A botanical surprise in Hong Kong

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Coming to Hong Kong from Nanning is a bit of a culture shock. Yes, there were big shopping malls in Nanning and we foolishly let a taxi driver take us to one packed with designer labels from the west, but they pale in comparison with HK. Here, when you come out of every major station, it seems to be into a huge shopping mall full of western chains and designer outfits and even fuller of people shopping – many of them down from mainland China just a short metro or train ride away. Other differences include the plethora of cake shops, having English spoken quite widely, UK type 3 pin plugs, driving on the left and double decker buses – great for getting a good view from the top deck.

Most people’s image of the place is of the high-rise sea fronts and bustling densely populated areas of Hong Island and Kowloon – where there is a nightly light show (see video in previous blog). The surprise for me, though, was when we headed north of Kowloon into the new territories to visit Kadoorie Farm and Botanic Garden.

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Here, on a misty Saturday morning, Idy Wong, Head of Sustainable Living and Agriculture, took us on a tour of this hilly wooded place about 20 km north of our hotel in the New Territories. Fifty years ago the area of the farm was barren, she says. The farm was started in the 1950s when the two Kadoorie brothers, wealthy hoteliers from Hong Kong, started a programme for refugees from China, to help them farm and grow food. They also wanted to help retired Gurkas, of whom there were many in HK, and chose the hillside as both having similarities to Nepal and as a good place to experiment with regeneration and restoration.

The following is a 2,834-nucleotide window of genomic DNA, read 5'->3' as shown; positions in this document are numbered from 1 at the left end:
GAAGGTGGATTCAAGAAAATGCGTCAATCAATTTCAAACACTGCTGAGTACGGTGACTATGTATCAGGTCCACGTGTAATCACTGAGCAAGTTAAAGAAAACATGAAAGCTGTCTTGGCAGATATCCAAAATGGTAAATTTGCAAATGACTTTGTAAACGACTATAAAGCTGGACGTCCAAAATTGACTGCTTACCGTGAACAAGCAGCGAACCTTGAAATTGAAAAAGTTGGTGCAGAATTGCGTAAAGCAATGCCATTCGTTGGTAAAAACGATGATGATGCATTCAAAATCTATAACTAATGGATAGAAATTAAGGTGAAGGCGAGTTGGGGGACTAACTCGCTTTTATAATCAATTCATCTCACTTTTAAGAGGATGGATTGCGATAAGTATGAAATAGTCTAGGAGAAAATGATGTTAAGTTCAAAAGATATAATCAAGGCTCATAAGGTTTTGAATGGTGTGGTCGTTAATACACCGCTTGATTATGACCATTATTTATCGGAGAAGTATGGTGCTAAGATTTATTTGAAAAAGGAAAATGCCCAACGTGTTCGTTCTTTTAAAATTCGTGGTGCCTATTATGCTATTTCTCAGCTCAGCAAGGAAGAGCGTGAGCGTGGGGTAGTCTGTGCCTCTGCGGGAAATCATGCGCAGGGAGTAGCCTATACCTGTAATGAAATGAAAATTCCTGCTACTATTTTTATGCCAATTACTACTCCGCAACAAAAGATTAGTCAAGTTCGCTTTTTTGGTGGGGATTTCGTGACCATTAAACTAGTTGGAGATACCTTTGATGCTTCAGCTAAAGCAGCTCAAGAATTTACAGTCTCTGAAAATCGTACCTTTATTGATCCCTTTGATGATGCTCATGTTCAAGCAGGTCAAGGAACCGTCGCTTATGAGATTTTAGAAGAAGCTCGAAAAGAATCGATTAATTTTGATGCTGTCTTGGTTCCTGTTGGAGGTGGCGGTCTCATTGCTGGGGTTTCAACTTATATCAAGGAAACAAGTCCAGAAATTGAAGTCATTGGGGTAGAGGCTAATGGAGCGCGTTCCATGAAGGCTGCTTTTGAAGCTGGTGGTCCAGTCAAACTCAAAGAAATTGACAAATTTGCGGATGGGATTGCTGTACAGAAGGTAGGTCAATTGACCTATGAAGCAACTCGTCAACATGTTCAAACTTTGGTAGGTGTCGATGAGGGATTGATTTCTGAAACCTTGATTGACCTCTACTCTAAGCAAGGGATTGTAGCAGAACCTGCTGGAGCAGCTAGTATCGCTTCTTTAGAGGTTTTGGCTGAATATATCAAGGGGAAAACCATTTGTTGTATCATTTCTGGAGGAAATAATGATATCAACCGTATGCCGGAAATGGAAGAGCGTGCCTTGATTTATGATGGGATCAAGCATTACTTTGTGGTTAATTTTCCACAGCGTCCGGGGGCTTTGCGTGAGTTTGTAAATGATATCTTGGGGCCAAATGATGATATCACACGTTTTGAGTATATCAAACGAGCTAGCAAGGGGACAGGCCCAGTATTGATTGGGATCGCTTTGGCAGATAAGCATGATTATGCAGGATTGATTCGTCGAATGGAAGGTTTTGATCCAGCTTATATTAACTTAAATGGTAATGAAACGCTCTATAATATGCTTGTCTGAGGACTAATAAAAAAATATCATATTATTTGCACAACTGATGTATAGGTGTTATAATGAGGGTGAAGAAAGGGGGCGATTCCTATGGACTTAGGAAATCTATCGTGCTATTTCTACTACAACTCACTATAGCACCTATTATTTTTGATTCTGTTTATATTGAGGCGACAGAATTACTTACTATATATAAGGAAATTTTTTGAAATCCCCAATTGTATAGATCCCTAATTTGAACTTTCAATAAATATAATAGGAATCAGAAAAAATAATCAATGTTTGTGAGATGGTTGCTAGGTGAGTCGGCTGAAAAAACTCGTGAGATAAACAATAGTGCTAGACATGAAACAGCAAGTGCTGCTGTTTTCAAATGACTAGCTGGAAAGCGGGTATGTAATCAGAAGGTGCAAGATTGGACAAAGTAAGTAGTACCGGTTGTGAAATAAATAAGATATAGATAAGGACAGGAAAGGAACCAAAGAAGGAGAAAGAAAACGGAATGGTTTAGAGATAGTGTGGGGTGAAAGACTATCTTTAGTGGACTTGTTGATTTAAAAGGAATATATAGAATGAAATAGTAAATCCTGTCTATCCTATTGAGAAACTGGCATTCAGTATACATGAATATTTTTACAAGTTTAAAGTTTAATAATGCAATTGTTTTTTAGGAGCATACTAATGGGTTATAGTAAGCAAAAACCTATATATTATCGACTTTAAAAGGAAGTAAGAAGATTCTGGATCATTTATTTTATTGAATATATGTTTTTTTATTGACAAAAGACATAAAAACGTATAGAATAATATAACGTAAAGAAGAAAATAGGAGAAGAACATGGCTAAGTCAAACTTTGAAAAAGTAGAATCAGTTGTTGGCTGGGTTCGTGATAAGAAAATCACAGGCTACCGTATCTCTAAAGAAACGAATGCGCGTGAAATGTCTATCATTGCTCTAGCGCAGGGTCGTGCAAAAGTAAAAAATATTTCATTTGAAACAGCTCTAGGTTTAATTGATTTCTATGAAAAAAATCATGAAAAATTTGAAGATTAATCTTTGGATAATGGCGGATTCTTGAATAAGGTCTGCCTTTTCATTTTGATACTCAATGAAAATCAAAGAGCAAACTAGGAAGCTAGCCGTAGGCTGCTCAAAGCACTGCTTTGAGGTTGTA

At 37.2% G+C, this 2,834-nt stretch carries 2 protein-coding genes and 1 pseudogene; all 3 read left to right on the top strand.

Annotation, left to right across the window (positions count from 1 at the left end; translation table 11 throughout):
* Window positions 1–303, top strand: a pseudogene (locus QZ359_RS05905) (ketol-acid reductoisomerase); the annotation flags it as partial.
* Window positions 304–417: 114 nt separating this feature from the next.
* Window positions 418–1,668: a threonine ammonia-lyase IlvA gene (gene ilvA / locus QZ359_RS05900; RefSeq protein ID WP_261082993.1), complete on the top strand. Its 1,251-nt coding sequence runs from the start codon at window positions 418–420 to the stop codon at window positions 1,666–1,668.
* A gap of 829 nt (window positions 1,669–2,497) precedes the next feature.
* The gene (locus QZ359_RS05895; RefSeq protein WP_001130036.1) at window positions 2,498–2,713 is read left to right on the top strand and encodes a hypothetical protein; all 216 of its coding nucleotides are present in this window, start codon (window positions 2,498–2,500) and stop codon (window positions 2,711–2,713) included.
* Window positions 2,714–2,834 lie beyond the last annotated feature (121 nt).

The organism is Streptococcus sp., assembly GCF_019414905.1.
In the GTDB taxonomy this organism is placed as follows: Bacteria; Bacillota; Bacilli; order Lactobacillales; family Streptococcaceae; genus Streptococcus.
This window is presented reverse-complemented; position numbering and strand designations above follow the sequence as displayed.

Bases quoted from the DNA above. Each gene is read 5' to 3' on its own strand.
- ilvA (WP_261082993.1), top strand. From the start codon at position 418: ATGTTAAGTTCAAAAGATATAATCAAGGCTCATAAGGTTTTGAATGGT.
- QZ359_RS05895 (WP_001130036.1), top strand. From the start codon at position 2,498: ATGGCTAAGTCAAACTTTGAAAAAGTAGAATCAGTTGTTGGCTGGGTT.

Today, many of the native species have been restored to the site, there are terraces growing a range of crops and a major research progamme in the botanic garden side. It is also the only wildlife rescue place in HK where many consignments of illegally shipped animals are intercepted.

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Gunther Fischer, who runs the botanic garden, produces deep frozen specimens of some of the many exotic that did not make it on being rescued by the customs authorities. There is also a team from the farm in China working on capacity building, while the flora conservations department focuses on managing the estate and conservation science. This latter involves restoration ecology, as HK was deforested 300 years ago.  Although the British started to reforest it, they did so with fast growing exotic species, not any of the 400 native species.  The staff are also monitoring the flora in the light of climate change and seeing if the composition of the trees is changing. Another team work with orchids, from a micro propagation lab to greenhouses.  They also have a full-scale genetics lab which is used for identifying plants and animals

The staff and 100 or so volunteers also place a high priority in bringing young people on tours of the farm to get an understanding of the environment. They get about 150,000 visitors a year, mostly from kindergarden to university level.

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About geofftansey

I curate the Food Systems Academy, a free, on-line, open education resource to transform our food systems. I am also a member of the Food Ethics Council and chaired the Fabian Commission on Food and Poverty, which reported in 2015.
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